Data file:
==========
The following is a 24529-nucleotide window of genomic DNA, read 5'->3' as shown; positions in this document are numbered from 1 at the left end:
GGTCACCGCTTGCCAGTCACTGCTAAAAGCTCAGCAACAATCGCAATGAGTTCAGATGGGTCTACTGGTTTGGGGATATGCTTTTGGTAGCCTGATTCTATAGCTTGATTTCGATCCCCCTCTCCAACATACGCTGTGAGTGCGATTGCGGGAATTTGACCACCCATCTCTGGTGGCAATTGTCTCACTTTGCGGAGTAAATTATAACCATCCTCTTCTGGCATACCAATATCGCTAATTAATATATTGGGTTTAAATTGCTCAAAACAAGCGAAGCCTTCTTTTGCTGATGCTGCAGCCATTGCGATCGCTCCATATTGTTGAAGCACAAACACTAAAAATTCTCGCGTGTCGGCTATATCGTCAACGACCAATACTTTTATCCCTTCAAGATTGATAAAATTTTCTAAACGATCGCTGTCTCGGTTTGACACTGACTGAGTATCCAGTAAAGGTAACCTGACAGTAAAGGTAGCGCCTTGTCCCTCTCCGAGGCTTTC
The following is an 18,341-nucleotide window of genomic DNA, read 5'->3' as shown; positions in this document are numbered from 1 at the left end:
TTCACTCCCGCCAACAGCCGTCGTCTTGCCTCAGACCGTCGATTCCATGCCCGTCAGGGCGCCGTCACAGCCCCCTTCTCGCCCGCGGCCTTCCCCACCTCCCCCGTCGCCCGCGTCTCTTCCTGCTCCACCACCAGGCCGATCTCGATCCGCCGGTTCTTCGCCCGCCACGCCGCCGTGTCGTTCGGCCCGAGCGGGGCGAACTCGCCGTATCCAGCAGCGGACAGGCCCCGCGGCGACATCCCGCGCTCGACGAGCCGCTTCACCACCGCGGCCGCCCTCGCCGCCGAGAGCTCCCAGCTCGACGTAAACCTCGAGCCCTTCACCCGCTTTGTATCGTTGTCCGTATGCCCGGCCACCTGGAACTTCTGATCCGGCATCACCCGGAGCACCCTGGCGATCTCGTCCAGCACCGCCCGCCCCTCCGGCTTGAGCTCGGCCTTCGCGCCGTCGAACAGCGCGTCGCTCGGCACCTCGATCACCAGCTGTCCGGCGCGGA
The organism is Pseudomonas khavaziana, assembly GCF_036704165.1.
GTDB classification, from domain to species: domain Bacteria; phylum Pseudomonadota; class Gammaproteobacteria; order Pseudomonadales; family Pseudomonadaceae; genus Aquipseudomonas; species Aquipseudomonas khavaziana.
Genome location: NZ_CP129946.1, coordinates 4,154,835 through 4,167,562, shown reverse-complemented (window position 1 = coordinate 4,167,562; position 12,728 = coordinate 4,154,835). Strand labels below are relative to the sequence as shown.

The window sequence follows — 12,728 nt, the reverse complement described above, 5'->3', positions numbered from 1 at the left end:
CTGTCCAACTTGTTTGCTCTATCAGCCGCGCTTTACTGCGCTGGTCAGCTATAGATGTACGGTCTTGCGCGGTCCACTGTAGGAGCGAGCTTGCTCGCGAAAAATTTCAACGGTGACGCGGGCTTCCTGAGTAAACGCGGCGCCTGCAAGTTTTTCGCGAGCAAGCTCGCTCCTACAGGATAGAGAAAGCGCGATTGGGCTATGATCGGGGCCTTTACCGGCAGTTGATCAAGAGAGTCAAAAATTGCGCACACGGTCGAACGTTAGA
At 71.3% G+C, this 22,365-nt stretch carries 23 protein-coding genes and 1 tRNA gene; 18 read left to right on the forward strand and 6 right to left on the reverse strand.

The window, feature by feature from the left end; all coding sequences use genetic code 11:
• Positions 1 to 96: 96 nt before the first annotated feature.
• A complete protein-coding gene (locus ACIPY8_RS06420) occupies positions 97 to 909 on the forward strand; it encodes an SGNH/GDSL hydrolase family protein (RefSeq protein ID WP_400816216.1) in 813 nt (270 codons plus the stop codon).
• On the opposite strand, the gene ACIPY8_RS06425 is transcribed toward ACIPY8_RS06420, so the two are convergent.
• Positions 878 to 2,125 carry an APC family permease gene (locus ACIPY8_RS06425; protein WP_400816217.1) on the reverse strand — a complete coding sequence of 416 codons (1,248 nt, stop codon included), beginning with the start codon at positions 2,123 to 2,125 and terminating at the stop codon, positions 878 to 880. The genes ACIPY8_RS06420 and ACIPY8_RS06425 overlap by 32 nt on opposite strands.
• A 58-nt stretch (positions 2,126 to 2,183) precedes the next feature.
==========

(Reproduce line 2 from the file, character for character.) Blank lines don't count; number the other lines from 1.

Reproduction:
GGTCACCGCTTGCCAGTCACTGCTAAAAGCTCAGCAACAATCGCAATGAGTTCAGATGGGTCTACTGGTTTGGGGATATGCTTTTGGTAGCCTGATTCTATAGCTTGATTTCGATCCCCCTCTCCAACATACGCTGTGAGTGCGATTGCGGGAATTTGACCACCCATCTCTGGTGGCAATTGTCTCACTTTGCGGAGTAAATTATAACCATCCTCTTCTGGCATACCAATATCGCTAATTAATATATTGGGTTTAAATTGCTCAAAACAAGCGAAGCCTTCTTTTGCTGATGCTGCAGCCATTGCGATCGCTCCATATTGTTGAAGCACAAACACTAAAAATTCTCGCGTGTCGGCTATATCGTCAACGACCAATACTTTTATCCCTTCAAGATTGATAAAATTTTCTAAACGATCGCTGTCTCGGTTTGACACTGACTGAGTATCCAGTAAAGGTAACCTGACAGTAAAGGTAGCGCCTTGTCCCTCTCCGAGGCTTTC